Saturday, 3 November 2012
The Fandom Menace
Directed by Kyle Newman
Anchor Bay Region 2
Well this is probably going to be a short review but maybe my expectations were too high.
14 years ago I saw what amounted to a UK TV premiere of a new movie which didn’t get a cinema release over here, as far as I’m aware, called Free Enterprise. It was a comedy, which is a genre I rarely like outside a few select artists, but this one was actually quite funny and spoke volumes to me. I very quickly upgraded to a DVD copy and showed it to all my mates because, basically, this was a movie about me and my friends.
It’s lke the writer and director of Free Enterprise followed me and my mates around and absolutely captured our spirits, our behaviour, our way of communicating through sentences constructed from film quotes... and spat it back up on screen for all to see. It was amazing and as I’m typing this I realise it’s almost become a forgotten classic and so I need to start telling people about it again. So I’ll save that for a review next year maybe.
Anyway... what this meant was that when I finally got caught up to Fanboys the other month, I was expecting the same degree of wit and sophistication that was on show in Free Enterprise to somehow shine between the frames and make me laugh out loud. Unfortunately, what I got was something with a half clever script that didn’t come anywhere close to giving me either the sense of identification naturally inherent in the earlier film or, for that matter, anything I felt I could laugh at.
But like I said... maybe I was expecting too much from the premise of the movie.
Set in 1999, Fanboys tells the story of five friends who grew up on Star Wars reuniting to go on a road trip because one of them has terminal cancer and they want to break into George Lucas’ ranch and screen the work print of the upcoming Star Wars Episode I: The Phantom Menace (reviewed here) so he can see it before he dies. And, of course, they have ludicrous adventures on the way, two of the friends who were estranged re-bond with each other and lots of Star Wars, Star Trek and various other franchise references abound.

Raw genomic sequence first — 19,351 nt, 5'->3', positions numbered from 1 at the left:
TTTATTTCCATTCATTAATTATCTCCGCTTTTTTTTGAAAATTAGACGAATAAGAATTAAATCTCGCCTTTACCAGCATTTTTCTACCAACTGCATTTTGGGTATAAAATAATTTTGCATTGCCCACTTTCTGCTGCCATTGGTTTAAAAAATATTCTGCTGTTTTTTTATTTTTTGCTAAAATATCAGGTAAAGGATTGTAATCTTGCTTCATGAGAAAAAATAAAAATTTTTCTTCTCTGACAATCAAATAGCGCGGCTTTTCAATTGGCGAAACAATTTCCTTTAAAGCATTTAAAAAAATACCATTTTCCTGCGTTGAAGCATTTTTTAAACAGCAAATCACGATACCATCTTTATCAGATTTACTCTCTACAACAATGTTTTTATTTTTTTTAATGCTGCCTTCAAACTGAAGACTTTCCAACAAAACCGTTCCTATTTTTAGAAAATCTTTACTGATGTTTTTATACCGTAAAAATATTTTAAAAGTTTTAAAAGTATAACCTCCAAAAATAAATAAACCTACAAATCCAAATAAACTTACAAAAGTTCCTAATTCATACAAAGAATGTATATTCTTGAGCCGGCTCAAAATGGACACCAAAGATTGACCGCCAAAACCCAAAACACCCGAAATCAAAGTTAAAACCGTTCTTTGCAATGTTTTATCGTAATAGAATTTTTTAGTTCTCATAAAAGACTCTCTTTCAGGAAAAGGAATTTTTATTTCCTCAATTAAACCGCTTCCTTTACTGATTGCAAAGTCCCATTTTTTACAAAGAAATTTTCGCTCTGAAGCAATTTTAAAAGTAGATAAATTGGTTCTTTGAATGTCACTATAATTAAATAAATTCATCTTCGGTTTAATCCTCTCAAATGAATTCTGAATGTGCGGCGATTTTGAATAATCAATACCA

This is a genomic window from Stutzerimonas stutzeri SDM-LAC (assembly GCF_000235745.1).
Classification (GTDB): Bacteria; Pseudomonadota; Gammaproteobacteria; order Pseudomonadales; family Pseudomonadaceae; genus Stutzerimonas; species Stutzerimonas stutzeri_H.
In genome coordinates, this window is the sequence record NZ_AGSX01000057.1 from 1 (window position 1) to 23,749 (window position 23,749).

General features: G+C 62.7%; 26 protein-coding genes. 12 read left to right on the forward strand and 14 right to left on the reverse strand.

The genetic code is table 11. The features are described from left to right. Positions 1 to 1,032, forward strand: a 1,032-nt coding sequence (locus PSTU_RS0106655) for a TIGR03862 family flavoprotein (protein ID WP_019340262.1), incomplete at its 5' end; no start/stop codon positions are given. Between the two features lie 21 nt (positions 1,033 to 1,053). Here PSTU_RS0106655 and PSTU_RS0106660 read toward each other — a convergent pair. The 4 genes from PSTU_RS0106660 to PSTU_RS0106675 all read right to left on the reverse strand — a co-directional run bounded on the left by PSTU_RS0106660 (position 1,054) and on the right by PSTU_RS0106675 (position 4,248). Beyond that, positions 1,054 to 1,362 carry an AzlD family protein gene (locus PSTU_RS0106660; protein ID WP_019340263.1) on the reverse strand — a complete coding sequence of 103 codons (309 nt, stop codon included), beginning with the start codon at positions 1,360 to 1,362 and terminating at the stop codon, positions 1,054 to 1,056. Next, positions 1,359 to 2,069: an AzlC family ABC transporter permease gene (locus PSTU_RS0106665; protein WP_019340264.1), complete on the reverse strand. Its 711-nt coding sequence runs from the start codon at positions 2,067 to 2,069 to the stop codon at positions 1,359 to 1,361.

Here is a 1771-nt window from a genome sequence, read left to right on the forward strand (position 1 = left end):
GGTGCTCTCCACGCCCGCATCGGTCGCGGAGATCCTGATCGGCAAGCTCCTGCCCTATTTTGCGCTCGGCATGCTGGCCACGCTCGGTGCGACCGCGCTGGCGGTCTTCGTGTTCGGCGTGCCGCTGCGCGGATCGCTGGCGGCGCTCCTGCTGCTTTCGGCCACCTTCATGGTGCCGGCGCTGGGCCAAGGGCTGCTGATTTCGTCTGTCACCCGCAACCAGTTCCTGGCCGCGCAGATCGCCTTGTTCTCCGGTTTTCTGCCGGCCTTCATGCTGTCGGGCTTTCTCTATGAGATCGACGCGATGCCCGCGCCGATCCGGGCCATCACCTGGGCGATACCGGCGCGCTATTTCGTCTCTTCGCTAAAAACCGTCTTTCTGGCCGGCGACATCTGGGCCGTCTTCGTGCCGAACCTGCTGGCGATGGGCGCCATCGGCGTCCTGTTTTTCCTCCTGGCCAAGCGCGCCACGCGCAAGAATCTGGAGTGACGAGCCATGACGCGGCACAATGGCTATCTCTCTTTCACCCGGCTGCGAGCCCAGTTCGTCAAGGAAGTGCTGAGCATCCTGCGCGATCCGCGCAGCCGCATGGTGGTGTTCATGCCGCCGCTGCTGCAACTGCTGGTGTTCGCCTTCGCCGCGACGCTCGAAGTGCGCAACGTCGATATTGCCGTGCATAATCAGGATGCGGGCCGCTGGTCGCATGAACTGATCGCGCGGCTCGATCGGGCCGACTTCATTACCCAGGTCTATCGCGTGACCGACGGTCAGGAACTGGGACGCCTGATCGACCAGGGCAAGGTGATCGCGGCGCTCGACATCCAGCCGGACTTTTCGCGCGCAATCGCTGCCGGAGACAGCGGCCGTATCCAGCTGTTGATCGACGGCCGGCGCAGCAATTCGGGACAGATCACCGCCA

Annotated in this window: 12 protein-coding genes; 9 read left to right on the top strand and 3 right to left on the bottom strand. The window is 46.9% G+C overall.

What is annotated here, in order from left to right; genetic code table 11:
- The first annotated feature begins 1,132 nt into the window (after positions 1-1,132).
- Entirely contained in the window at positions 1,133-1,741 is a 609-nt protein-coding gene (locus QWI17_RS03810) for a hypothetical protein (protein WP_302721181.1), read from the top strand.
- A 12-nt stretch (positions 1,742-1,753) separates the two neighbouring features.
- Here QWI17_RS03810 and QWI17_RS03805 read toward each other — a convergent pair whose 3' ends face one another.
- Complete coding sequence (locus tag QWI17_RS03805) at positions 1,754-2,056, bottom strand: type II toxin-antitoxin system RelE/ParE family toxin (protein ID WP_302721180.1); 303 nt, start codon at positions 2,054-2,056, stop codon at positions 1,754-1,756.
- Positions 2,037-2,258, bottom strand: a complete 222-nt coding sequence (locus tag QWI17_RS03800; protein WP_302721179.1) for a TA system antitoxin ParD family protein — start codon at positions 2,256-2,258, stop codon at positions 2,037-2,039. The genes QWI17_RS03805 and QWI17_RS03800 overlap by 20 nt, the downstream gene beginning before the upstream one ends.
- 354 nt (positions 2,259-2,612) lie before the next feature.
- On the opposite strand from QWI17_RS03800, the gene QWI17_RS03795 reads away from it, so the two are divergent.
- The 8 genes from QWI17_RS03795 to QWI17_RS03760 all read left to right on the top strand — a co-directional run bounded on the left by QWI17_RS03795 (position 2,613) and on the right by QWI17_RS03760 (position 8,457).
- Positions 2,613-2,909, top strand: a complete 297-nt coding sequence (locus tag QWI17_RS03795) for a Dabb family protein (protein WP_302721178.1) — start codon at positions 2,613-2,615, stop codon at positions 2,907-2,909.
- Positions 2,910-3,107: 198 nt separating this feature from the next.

With a warm hearted tale like this, I was really gagging at the bit to see this one and, truth be told, some of the cameos by people like Danny Trejo, Ray Park, Carrie Fisher, Kevin Smith, Jason Mewes and William Shatner, coupled with some fairly tongue in cheek references to various bits of genre culture mixed in with some fairly sophisticated homage in some parts, is not a totally unpleasant way to spend the lengtth of a feature film. It’s not badly shot, the editing and pacing are all fine... but for me it wasn’t quite working.
For me, think, the main problems I had with it were:
a) I could only really sympathise with one or two of the five friends, to a certain extent, in this... and even then not fully. This movie was nowhere near any of my life experiences.
b) It really wasn’t funny. At least not to me anyway.
There was some stuff that should have made me laugh, for sure. Like Ethan Suplee playing the part of Aint-It-Cool-News founder Harry Knowles and beating up our heroes before subjecting them to a nerdy Star Wars quiz. Or Kevin Smith pimping out Jason Mewes to the guy who played the donkey-shagger in Clerks 2... but strangely, I felt nothing. Sounds better as I write it now than it was actually experiencing it, truth be told. But I really can’t find anything too much at fault here either. The acting was all great and everything seemed set to be a fine collection of Star Wars themed shenanigans and it should have been just great.
There were two moments that made me sit up and take notice. One was a bit which genuinely made me laugh and was a tiny sequence where, after the Fanboys have smashed up a statue of Captain Kirk fighting Khan, one of the trekkies in the movie picks up Khan’s head and does the famous... Khaaaaaaaaaaaaaaaaaaaaaaaaaan yell! Halfway through the yell, however, he stops to take a puff of his inhaler before continuing. That one gag just tickled me for some reason. I thought the film was about to kick into high gear... it didn’t.
The other thing was right near the end when, after the adventure has been more or less concluded, the dying friend sits on a rock in the distance and watches his friends interacting with each other around a camp fire at night. This little scene genuinely had some heart in it and made me feel some emotion, finally.
At the end of the day, I can’t honestly give a good recomendation to this movie as, although I’m glad I saw it, I really wasn’t happy about purchasing it (even for the very cheap price I got it for) and expected a lot more from it. However, neither can I, in all fairness, tell people not to watch this. I’m sure there will be loads of people out there who would find this a really funny movie. Personally I prefer Kevin Smith, Woody Allen and The Marx Brothers for my main suppliers of cinematic laughing gas, but this is just a taste thing and probably has no place in this review. So can’t really say there’s no point in trying his one out either.
View or view not, there is no try.